As the Russian invasion of Ukraine continues and Western economic sanctions against Vladimir Putin’s regime escalate, many observers are concerned about the possible use of cryptocurrencies to circumvent them.
What is Bitcoin?
Bitcoin is a purely online currency created from computer code, in circulation since 2009. The identity of its creator or creators remains a mystery.
Unlike traditional currencies, it has no central bank and is not backed by any government.
Instead, its community of users control and regulate it via the block chain, a shared public ledger on which the entire Bitcoin network relies. It’s a mathematical process designed to provide anonymous and secure transfers.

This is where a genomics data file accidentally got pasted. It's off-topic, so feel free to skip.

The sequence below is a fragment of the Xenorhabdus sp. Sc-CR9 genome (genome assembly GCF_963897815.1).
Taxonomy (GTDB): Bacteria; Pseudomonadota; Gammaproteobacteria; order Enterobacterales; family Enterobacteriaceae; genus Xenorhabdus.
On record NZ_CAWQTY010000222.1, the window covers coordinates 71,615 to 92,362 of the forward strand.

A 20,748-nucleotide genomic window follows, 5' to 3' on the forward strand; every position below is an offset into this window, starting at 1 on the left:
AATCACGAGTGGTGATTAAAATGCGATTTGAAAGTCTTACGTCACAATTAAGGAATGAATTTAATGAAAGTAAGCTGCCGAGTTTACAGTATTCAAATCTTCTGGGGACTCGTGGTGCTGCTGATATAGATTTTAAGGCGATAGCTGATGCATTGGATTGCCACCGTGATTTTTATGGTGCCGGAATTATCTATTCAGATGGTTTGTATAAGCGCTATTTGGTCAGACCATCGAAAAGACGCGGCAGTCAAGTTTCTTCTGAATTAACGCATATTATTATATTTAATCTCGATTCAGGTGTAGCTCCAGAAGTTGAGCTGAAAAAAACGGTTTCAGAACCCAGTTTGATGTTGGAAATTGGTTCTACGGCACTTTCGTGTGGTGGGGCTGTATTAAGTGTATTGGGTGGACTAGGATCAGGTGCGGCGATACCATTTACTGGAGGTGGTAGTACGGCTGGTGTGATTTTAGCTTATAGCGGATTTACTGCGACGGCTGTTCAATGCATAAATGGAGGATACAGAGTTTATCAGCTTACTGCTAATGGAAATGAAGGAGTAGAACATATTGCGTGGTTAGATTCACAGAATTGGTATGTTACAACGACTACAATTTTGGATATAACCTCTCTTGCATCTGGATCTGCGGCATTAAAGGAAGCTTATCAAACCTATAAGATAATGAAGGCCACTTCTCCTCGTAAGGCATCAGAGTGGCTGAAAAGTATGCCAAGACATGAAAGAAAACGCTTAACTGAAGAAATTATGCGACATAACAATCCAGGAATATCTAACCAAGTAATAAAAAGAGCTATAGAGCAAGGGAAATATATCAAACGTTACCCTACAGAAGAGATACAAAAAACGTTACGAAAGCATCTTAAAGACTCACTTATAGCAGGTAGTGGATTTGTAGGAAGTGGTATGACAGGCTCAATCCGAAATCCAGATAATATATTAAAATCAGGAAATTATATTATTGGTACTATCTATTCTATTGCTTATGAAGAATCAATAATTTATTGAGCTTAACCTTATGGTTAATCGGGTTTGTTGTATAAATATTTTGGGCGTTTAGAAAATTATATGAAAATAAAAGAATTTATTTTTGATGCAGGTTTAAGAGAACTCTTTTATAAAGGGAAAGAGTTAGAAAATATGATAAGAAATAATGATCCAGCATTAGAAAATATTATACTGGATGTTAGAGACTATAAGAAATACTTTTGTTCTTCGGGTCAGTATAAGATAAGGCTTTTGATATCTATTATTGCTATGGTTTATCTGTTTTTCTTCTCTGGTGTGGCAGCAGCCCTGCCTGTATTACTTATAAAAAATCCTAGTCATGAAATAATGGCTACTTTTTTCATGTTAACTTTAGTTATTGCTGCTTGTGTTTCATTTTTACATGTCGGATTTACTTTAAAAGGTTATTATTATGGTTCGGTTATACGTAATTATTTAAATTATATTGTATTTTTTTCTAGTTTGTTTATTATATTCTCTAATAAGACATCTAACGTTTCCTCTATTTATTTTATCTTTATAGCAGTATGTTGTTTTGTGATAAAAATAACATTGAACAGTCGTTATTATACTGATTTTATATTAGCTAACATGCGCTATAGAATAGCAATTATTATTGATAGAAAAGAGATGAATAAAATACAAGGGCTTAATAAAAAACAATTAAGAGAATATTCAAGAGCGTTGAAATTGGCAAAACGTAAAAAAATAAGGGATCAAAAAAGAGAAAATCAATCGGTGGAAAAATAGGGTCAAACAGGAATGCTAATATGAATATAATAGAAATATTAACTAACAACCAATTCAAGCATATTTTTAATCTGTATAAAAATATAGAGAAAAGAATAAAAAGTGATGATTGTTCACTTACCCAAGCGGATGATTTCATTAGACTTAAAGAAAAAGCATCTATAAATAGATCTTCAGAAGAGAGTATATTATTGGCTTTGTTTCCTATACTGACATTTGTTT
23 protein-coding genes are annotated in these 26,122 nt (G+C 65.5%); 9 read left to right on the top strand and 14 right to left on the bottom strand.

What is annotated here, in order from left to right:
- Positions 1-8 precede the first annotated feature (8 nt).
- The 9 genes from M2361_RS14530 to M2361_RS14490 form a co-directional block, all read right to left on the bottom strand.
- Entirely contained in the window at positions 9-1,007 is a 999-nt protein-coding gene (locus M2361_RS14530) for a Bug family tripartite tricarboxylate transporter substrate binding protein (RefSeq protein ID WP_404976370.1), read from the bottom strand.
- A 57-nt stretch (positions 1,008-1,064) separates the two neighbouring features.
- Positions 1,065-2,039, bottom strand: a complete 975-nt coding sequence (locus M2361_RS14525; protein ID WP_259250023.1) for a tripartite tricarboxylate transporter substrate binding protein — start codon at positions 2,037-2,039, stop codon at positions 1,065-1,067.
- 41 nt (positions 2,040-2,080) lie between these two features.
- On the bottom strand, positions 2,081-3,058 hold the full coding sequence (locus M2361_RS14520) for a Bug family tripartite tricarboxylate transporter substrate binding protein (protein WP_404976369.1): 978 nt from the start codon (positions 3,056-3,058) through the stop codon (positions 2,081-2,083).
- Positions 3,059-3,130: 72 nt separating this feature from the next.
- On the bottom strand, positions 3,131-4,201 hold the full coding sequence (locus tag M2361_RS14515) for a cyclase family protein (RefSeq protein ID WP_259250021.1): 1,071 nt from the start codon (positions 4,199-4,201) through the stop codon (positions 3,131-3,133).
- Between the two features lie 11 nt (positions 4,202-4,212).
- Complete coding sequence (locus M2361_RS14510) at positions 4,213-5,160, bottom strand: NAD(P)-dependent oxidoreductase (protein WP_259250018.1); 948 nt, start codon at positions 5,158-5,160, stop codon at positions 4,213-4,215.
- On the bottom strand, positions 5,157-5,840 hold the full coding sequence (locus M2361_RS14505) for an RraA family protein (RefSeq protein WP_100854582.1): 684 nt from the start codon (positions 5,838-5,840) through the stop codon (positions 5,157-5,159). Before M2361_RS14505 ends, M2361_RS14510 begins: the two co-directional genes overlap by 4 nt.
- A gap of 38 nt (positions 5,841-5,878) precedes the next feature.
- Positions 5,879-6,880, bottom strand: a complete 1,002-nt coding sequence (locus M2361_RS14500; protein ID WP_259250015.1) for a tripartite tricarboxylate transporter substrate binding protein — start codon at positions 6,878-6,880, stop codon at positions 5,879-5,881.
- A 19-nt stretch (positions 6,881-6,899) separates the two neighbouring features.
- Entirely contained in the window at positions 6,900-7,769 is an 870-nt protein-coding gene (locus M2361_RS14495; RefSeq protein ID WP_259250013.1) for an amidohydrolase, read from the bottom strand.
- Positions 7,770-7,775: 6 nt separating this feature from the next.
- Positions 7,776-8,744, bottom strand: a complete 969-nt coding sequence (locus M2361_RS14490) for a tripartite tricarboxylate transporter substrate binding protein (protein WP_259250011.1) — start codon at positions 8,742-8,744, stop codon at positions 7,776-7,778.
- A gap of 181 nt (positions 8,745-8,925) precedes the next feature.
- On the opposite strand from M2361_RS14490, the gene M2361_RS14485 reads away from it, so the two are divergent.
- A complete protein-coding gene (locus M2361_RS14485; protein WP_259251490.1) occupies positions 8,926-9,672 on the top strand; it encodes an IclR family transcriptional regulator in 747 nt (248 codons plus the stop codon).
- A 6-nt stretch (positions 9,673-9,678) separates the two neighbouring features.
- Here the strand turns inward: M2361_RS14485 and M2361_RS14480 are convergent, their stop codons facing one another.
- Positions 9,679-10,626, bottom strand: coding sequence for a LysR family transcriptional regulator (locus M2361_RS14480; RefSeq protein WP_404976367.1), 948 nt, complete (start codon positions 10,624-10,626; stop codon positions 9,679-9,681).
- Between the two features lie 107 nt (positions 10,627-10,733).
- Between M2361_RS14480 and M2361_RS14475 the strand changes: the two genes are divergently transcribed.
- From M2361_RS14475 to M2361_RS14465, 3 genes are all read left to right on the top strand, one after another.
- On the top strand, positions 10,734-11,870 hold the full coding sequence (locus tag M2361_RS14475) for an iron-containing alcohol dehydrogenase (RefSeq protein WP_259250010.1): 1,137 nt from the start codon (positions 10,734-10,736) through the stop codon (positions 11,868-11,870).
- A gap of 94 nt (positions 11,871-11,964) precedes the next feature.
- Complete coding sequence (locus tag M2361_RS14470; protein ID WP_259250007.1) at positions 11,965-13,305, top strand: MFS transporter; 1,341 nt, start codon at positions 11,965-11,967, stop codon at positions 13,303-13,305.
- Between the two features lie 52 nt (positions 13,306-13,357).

How does it work?
To get started, users can install a bitcoin wallet on their computer or phone which generates an address, unique to each transaction.
They can use this to buy goods and services or other currencies.
Each transaction is validated by members of the community by tracing the origin of each bitcoin using special software. This is known as mining.
The process is intended to ensure that no single bitcoin can be spent in more than one place simultaneously.
Members of the network – known as miners – are pitted against one another as they race to solve increasingly complex cryptograms on extremely powerful computers. The fastest to do so are issued with new bitcoins as a reward for their efforts. This is the only way new bitcoins can be created.